World water day on 22 March has been a good opportunity to remind ourselves of the crucial role played by the precious liquid in maintaining good health. More specifically, attention was drawn towards waste water, an issue that will play a pivotal role in the world’s efforts to achieve global development goals and, in doing so, to leave no one behind.
A report from WHO shows that in the WHO European Region, 14 people die every day from diarrhoeal diseases resulting from inadequate water intake or bad sanitation and hygiene. The vast majority of all wastewater from homes, cities, industry and agriculture flows back to nature without being treated or reused, polluting the environment and losing valuable nutrients and other recoverable materials along the way. Instead of allowing this free flow of wastewater back into nature, it is important to limit the amount of wastewater being produced in the first place and, when it is generated, to safely reuse it. Recycled water can satisfy most water demands, as long as it isA adequately treated to ensure quality that is appropriate for its use.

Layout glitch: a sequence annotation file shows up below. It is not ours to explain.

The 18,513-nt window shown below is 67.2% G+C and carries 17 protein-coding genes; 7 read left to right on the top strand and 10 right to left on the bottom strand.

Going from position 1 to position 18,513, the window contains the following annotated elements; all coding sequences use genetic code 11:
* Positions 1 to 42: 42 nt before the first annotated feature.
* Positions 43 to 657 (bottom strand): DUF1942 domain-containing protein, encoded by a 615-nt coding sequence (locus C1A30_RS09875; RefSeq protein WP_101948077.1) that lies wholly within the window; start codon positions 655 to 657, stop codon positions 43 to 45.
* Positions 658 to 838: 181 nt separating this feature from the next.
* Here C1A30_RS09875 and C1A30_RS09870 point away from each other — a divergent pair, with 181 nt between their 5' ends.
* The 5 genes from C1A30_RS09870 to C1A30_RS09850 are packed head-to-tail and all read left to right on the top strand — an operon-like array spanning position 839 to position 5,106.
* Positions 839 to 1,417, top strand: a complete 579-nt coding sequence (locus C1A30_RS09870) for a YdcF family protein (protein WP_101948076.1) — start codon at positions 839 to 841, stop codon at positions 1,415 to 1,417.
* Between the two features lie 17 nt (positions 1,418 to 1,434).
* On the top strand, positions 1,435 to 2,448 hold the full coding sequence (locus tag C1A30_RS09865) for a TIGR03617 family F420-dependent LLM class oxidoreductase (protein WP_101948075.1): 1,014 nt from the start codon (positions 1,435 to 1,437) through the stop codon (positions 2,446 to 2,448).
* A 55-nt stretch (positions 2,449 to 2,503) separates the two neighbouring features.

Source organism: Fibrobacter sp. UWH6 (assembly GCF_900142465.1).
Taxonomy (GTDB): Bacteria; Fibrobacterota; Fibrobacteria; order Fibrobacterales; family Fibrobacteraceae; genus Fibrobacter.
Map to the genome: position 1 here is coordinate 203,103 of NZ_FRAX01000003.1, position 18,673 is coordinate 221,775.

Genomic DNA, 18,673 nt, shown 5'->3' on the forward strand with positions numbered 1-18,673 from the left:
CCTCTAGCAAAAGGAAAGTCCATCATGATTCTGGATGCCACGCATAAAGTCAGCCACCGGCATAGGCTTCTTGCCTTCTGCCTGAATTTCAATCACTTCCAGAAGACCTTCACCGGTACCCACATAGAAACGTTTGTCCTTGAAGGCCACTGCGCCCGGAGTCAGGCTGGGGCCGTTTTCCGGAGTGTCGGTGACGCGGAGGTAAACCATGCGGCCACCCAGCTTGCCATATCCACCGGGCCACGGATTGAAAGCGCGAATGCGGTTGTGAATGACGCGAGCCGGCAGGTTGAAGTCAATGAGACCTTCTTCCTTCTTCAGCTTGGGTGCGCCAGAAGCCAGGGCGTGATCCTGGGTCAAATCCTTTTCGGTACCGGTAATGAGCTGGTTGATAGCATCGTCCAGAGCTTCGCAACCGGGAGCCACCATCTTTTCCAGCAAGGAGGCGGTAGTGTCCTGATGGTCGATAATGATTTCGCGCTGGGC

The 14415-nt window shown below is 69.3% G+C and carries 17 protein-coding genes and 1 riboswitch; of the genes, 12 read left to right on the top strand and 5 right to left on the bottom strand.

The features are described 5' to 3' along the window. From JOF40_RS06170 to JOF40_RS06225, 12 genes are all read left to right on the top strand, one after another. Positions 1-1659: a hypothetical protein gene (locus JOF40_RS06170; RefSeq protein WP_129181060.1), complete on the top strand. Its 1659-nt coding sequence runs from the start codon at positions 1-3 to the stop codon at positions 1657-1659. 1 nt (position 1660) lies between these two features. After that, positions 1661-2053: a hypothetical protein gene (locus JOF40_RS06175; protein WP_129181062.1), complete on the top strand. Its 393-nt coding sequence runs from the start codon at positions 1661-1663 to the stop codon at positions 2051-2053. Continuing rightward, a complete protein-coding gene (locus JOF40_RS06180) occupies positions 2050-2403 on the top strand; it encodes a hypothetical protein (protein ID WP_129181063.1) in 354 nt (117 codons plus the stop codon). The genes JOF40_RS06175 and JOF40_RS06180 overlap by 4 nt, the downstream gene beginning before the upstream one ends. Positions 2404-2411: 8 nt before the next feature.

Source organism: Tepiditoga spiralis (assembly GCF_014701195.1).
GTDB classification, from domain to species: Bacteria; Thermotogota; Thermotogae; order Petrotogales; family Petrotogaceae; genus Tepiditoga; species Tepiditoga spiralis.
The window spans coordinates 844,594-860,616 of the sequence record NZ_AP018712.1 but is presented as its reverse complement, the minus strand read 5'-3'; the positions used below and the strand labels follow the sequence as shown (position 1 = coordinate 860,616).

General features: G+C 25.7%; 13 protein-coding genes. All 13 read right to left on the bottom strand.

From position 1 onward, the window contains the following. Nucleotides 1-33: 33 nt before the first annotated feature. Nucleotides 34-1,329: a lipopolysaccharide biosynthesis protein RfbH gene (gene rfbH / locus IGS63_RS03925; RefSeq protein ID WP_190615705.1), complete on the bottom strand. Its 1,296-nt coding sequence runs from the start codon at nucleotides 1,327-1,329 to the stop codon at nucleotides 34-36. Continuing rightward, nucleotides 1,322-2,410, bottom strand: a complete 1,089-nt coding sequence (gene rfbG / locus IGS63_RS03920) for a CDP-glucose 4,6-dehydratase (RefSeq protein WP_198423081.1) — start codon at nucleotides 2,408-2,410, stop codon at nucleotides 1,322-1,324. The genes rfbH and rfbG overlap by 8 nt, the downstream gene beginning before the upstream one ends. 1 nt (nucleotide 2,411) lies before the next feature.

Through its Sanitation Safety Planning (SSP), a step-by-step, risk-based approach to ensure the safe reuse of wastewater, WHO provides concrete measures to help safeguarding human and environmental health throughout the entire sanitation service chain, particularly as the reuse of wastewater has increased.
On World Water Day, the United Nations Economic Commission for Europe further underlined the critical role that safe water and sanitation play in the world’s efforts towards better health. It encourages all countries of the Region to redouble efforts to ensure equitable and sustainable access to water and sanitation.
The Sanitation Safety Planning document is available in full via this link: http://bit.ly/2mTREhG